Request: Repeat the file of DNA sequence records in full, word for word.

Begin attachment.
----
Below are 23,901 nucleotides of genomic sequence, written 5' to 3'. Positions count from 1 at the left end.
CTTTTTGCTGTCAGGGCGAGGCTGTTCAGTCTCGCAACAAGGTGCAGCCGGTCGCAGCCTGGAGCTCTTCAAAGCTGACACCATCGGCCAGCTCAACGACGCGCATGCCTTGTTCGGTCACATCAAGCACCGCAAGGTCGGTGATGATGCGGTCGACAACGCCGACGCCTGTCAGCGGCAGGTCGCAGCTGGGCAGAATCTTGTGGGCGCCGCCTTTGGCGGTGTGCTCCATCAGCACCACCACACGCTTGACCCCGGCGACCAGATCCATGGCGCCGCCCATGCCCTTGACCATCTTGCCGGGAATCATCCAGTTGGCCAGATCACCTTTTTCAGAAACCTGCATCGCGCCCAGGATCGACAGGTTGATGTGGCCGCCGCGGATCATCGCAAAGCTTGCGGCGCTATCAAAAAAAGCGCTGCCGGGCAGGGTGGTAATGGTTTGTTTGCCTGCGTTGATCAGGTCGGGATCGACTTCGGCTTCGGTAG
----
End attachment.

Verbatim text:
Below are 23,901 nucleotides of genomic sequence, written 5' to 3'. Positions count from 1 at the left end.
CTTTTTGCTGTCAGGGCGAGGCTGTTCAGTCTCGCAACAAGGTGCAGCCGGTCGCAGCCTGGAGCTCTTCAAAGCTGACACCATCGGCCAGCTCAACGACGCGCATGCCTTGTTCGGTCACATCAAGCACCGCAAGGTCGGTGATGATGCGGTCGACAACGCCGACGCCTGTCAGCGGCAGGTCGCAGCTGGGCAGAATCTTGTGGGCGCCGCCTTTGGCGGTGTGCTCCATCAGCACCACCACACGCTTGACCCCGGCGACCAGATCCATGGCGCCGCCCATGCCCTTGACCATCTTGCCGGGAATCATCCAGTTGGCCAGATCACCTTTTTCAGAAACCTGCATCGCGCCCAGGATCGACAGGTTGATGTGGCCGCCGCGGATCATCGCAAAGCTTGCGGCGCTATCAAAAAAAGCGCTGCCGGGCAGGGTGGTAATGGTTTGTTTGCCTGCGTTGATCAGGTCGGGATCGACTTCGGCTTCGGTAG